ALCOHOL and drug abuse among school children and other teens is becoming a contentious issue in Port Moresby, Lae and the major urban centres.
Two weeks ago in the capital city, a drinking session by male and female students after school ended in the death and alleged rape of a Gerehu Secondary School student.
The late Diane Wanefa Steward was laid to rest following a funeral service yesterday, which was attended by her family members and school friends.
In a similar incident last weekend, NCD police reprimanded six female and eight male students for drinking alcohol and behaving in a disorderly manner in public.
Acting National Capital District Metropolitan Superintendent Perou N’Dranou says many teens are putting their lives in danger and their health at risk by drinking, smoking and behaving in a disorderly manner. He warned parents to monitor their children and peer groups.
Over in Lae, magistrate Jeremiah Singomat told students during a law and order programme organised by police that while the courts would like to be sympathetic with young offenders, the law must be respected.
Singmat warned that students under 18 years old would be prosecuted for alcohol and drug abuse.
Lae Metropolitan Superintendent Iven Lakatani added that police will not hesitate arrest and charge young offenders. This is not the first time the police and other authorities have expressed grave concerns about this issue. It certainly will not be the last.
Parents and guardians must take heed of these warnings and ensure their children do not endanger their lives by joining in drinking binges after school.
Research shows that alcohol and drug abuse during teen and young adult years can lead to many problems for those concerned and their families. Such abuse can lead to skipping school, bad grades, conflict in relationships with friends and peers and unstable family relationships. It can cause poor brain function, concentration, and other areas of brain development.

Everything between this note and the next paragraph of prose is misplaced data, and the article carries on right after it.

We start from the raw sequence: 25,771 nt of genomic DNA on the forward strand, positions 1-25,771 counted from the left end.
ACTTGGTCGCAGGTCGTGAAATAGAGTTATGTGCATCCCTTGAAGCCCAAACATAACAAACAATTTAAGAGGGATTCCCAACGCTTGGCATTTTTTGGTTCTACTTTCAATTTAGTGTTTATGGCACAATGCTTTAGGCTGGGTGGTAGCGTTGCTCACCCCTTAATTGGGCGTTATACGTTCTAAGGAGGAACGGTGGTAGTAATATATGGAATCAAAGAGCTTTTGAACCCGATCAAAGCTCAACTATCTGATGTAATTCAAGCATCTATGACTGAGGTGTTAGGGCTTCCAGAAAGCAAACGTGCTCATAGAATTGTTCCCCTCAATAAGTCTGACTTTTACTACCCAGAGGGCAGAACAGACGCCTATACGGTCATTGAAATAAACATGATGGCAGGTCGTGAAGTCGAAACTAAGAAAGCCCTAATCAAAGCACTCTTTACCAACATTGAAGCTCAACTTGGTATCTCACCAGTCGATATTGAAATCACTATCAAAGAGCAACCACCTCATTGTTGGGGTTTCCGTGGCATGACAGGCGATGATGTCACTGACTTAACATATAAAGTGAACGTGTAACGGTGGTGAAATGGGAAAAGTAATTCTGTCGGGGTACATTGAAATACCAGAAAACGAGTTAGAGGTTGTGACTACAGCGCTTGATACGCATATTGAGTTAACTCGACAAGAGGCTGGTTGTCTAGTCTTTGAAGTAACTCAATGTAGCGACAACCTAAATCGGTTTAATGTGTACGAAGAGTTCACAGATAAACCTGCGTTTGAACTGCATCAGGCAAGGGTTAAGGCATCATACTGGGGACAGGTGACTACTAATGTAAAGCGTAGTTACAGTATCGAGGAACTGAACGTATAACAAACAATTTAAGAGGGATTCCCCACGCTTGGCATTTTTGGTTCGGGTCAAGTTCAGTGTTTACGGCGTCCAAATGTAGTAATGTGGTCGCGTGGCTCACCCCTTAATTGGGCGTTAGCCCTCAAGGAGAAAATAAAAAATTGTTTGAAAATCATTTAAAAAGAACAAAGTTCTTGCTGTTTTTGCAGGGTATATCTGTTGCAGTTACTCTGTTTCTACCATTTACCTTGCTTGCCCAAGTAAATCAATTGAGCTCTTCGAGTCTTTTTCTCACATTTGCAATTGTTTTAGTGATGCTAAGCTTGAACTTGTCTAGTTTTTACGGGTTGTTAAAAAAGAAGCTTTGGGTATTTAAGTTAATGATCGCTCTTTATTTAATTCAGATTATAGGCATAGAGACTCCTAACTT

Many teenagers get in trouble with the law and end up in court, and spend time in juvenile detention.
Teens who begin using alcohol and other drugs earlier are more likely to be heavy users and may become addicted and dependent on these substances. These problems have a negative impact on their personal lives, their future work life, family relationships, friendships, and overall health.
Teens copy what they see the adults in their lives doing, and will use alcohol and drugs to feel more grown up or to rebel against adults. Therefore, it is helpful for parents to give clear messages about the potential dangers and pair those messages with rules and consequences that are firm but fair.
Research shows that there are a number of risk factors that make a teen more likely to have problems with alcohol and drug abuse in the future. These include individual, family, and community risk factors.
Individual risk factors include being male, having an untreated mental health issue, having low self-esteem, poor grades in school, and poor social and coping skills. Family risk factors include history of alcohol and drug abuse, poor modelling from parents, chaos at home, and poor communication between parents and children.
Community risk factors are high incidence of alcohol and drug abuse and availability of drugs in the community.
Research has found that factors that protect teens from alcohol and drug abuse include parents, peers, community and schools. Parents who model positive behaviour, have good communication skills, set limits, and supervise their teens can improve the chances that their children will avoid alcohol and drug abuse. Having friends who do not abuse alcohol and drugs helps protects kids, as does having a zero tolerance policy in the local community.
Schools help by providing after school activities, sports, teachers and coaches who are good role models, and quality education.
Indeed, alcohol and drugs abuse requires the total commitment and concerted efforts of parents, schools and the community to drastically reduce its harmful and even deadly effects on our young generation now and in the future.
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